Another Independence Day/Fourth of July come and gone. I thanked our Founding Fathers as always and with deep gratitude. But, this time, a post on Facebook left me pondering who we are really thanking – and for what….
What exactly are we thankful for on the Fourth of July? I ponder this after seeing the following post on Facebook: (it said: If you can read this, thank a veteran)
What exactly does this mean? If you can’t read, you can’t thank a soldier? If you live in a country where you haven’t had the chance to go to school and learn to read, you can’t thank a soldier?
I worry the meaning is much more biased: The assumption seems to be if you don’t read the dominant language of the USA (English), you must live in a country where English (the only good language) is not read. In other words, only English-reading folks are good enough and they all live in the US.
Am I over-reacting? Children all over the world learn to read – from schools or from their parents and other relatives – it doesn’t matter if they live in freedom or not. I don’t see it having anything to do with veterans.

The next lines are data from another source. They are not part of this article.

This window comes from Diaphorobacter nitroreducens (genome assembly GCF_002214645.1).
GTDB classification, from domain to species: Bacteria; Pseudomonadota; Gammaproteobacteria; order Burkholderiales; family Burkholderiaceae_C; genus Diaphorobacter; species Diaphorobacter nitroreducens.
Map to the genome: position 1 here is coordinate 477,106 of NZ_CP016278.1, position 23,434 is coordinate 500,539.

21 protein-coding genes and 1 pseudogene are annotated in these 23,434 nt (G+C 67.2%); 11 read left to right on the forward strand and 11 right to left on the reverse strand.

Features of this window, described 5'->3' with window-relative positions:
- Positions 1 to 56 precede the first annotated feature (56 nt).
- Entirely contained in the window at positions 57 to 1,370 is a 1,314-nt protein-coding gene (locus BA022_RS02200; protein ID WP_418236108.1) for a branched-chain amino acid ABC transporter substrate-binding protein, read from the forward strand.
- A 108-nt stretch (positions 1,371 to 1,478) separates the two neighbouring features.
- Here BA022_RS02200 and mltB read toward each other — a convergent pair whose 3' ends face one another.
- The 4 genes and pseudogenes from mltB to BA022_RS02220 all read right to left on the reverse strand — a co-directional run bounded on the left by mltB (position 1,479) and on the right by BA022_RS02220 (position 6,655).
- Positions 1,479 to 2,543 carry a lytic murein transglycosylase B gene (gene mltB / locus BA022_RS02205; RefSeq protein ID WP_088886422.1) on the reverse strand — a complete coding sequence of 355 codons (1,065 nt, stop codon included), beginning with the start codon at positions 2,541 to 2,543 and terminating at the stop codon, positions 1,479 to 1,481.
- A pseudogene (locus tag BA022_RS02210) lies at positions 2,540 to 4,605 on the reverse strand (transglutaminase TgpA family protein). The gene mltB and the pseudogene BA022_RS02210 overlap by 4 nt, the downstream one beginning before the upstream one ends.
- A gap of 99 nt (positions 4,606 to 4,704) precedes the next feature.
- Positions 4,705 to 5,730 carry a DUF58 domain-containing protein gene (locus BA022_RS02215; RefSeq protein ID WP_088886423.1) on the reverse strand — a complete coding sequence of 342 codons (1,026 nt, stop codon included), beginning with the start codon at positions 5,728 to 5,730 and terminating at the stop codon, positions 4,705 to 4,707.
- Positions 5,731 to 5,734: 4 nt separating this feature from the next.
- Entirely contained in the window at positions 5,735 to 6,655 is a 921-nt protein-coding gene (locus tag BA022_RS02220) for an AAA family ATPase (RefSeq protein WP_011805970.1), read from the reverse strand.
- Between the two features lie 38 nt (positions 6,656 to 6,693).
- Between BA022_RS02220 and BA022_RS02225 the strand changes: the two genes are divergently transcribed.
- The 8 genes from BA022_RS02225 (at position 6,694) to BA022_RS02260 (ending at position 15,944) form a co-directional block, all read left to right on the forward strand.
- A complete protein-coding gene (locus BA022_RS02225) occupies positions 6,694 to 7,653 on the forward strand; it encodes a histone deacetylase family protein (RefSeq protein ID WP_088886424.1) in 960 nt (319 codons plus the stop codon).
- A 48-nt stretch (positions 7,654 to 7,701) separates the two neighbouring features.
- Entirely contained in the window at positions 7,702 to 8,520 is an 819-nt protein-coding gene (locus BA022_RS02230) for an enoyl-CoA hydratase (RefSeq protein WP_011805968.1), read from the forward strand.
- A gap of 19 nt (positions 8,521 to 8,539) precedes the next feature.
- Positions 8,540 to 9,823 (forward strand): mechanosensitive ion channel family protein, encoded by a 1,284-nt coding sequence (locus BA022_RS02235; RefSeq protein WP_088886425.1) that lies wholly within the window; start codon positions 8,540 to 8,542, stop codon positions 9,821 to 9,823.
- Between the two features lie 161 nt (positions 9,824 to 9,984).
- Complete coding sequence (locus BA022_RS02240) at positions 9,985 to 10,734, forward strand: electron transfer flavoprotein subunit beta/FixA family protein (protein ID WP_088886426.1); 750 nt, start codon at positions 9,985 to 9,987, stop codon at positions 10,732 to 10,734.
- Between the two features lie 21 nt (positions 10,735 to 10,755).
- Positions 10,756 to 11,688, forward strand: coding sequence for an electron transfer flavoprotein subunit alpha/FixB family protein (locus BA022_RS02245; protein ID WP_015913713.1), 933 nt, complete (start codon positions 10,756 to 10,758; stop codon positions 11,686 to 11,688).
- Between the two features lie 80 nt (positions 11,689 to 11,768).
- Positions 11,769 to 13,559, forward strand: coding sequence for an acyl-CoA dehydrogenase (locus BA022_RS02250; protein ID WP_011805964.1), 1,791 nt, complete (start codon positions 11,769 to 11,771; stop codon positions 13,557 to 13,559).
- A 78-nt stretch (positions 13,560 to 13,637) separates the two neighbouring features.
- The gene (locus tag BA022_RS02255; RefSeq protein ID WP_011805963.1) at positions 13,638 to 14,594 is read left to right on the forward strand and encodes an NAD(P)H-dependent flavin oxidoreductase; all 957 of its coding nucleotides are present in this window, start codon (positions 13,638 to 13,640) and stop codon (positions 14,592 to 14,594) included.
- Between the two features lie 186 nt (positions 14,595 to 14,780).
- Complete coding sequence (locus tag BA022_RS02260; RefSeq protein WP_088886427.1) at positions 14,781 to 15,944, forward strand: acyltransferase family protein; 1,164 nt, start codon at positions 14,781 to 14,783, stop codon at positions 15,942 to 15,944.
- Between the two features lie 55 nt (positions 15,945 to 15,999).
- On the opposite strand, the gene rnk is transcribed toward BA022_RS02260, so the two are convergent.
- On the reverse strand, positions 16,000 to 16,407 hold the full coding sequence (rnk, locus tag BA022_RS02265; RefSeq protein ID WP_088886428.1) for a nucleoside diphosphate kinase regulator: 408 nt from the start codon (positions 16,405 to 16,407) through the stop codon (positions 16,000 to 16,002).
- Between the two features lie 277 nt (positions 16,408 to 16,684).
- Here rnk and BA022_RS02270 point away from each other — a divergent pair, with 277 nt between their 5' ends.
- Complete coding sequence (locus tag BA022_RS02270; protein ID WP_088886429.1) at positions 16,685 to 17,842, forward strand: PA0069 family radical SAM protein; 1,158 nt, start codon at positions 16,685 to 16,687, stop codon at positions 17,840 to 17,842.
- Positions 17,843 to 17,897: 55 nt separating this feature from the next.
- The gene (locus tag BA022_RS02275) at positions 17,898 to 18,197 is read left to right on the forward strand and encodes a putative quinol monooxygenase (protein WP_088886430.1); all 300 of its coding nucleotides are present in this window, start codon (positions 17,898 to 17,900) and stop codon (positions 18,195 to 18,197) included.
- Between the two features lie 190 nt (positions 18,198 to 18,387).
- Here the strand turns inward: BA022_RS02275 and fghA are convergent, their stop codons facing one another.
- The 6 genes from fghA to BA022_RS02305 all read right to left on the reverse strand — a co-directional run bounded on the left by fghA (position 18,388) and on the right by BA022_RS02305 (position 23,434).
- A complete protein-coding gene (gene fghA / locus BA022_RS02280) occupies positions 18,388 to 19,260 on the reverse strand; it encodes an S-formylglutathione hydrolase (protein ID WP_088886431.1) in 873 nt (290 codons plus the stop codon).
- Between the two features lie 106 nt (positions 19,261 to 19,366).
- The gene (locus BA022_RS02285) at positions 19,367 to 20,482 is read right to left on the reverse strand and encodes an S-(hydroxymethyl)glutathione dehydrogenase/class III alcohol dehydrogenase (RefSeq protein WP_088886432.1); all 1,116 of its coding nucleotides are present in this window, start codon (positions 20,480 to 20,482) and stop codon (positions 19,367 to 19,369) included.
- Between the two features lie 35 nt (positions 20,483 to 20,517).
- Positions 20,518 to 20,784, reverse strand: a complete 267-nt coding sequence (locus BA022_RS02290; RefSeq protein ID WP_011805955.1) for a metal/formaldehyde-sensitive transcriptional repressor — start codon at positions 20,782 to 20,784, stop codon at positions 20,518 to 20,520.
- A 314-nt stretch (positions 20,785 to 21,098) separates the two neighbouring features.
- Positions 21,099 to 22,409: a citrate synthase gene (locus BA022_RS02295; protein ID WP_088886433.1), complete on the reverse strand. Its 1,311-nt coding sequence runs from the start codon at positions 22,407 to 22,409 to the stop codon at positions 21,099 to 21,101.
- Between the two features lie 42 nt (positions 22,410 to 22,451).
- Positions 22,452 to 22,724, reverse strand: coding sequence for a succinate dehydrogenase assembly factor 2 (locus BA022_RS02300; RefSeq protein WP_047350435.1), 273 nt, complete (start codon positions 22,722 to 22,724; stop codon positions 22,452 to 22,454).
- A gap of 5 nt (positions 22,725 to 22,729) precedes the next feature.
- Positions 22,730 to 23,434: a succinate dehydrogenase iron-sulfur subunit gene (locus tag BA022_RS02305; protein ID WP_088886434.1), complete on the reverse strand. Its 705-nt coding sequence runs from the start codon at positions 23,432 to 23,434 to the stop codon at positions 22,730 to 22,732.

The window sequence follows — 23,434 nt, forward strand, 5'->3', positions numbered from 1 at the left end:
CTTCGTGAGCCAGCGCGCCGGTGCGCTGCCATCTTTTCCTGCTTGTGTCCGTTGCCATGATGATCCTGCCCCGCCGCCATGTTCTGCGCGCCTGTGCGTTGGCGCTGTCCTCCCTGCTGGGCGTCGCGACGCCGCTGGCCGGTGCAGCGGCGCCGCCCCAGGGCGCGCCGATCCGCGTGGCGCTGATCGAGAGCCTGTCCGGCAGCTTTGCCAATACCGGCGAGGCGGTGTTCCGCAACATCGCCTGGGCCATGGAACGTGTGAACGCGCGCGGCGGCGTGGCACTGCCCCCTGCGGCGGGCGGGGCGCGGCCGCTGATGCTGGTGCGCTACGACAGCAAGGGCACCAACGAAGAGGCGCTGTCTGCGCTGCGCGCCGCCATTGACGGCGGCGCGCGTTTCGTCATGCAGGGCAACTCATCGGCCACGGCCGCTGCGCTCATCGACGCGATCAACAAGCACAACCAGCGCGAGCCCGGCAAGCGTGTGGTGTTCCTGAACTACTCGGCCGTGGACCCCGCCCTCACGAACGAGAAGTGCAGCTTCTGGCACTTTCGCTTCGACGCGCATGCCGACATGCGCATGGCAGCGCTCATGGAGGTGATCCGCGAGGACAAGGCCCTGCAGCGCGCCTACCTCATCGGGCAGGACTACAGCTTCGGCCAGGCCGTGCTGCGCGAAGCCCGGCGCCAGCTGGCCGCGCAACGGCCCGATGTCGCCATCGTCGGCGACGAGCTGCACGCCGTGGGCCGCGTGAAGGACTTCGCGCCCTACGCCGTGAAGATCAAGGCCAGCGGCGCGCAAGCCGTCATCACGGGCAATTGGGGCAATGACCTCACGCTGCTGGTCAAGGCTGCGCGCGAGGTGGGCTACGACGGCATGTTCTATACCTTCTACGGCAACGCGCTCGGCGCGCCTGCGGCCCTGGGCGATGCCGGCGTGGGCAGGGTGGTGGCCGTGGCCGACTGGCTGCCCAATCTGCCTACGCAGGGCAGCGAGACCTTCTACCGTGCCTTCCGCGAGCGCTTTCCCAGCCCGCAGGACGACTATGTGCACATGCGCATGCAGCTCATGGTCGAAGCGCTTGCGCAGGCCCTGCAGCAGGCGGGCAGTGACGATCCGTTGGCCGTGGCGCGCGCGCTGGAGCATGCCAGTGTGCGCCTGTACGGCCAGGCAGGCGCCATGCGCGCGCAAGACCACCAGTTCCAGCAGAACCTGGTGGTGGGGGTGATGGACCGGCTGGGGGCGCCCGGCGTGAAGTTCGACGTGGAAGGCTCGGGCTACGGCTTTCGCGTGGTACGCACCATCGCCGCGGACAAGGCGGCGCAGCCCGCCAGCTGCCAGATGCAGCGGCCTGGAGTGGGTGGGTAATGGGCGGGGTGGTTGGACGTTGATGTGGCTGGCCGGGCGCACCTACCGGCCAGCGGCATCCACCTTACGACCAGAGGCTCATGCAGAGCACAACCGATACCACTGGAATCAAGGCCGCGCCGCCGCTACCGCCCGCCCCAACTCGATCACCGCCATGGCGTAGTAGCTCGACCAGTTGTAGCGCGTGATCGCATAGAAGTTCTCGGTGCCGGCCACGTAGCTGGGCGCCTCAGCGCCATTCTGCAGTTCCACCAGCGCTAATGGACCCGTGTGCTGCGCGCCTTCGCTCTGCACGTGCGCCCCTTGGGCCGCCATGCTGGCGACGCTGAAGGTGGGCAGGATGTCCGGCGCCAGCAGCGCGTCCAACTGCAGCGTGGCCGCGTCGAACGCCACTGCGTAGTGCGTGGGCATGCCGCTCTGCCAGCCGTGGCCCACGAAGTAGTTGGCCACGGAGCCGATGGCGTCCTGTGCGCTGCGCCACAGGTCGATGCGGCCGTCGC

In fact, Independence Day is not about veterans. It’s about our Founding Fathers – I guess you could call many of them veterans, but what we celebrate on the Fourth of July is the long, hard work they did to get diverse colonies to come together and declare independence from a common enemy. It’s not about the war they fought – that came AFTER Independence Day.
On my recent trip to Washington DC, I visited the National Archives - and pondered the signatures on the Bill of Rights, the Constitution, and the Declaration of Independence. It must have been an almost overwhelming job to come together and forge a new future for the country we call America – the United States of America.
So remember to thank our Founding Fathers on Independence Day, Veterans on Veterans’ Day, and deceased Veterans on Memorial Day.
Heck – thank those vets every day for all their sacrifices! I know I thank all veterans of all wars for taking time out of their personal lives to work, and often fight, on behalf of the rest of us. I am also thankful to the military who serve during peace times. They also commit to service the rest of us do not.
Just don’t equate reading with wars and fighting – it’s not the same thing.